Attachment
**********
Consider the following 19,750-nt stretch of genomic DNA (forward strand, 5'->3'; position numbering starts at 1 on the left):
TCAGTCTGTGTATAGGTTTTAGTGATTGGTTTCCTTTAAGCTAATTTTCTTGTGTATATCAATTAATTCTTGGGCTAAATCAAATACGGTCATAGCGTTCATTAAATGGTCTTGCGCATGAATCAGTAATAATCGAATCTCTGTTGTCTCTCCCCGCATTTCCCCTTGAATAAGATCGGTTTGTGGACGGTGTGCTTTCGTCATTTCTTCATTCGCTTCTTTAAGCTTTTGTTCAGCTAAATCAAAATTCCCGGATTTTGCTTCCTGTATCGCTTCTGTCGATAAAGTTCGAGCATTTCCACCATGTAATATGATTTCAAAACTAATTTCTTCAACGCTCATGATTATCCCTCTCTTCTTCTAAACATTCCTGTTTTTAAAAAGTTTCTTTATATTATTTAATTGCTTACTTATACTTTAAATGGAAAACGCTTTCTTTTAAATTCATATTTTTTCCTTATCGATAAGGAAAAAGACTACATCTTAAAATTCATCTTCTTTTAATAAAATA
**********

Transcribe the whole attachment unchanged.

Consider the following 19,750-nt stretch of genomic DNA (forward strand, 5'->3'; position numbering starts at 1 on the left):
TCAGTCTGTGTATAGGTTTTAGTGATTGGTTTCCTTTAAGCTAATTTTCTTGTGTATATCAATTAATTCTTGGGCTAAATCAAATACGGTCATAGCGTTCATTAAATGGTCTTGCGCATGAATCAGTAATAATCGAATCTCTGTTGTCTCTCCCCGCATTTCCCCTTGAATAAGATCGGTTTGTGGACGGTGTGCTTTCGTCATTTCTTCATTCGCTTCTTTAAGCTTTTGTTCAGCTAAATCAAAATTCCCGGATTTTGCTTCCTGTATCGCTTCTGTCGATAAAGTTCGAGCATTTCCACCATGTAATATGATTTCAAAACTAATTTCTTCAACGCTCATGATTATCCCTCTCTTCTTCTAAACATTCCTGTTTTTAAAAAGTTTCTTTATATTATTTAATTGCTTACTTATACTTTAAATGGAAAACGCTTTCTTTTAAATTCATATTTTTTCCTTATCGATAAGGAAAAAGACTACATCTTAAAATTCATCTTCTTTTAATAAAATA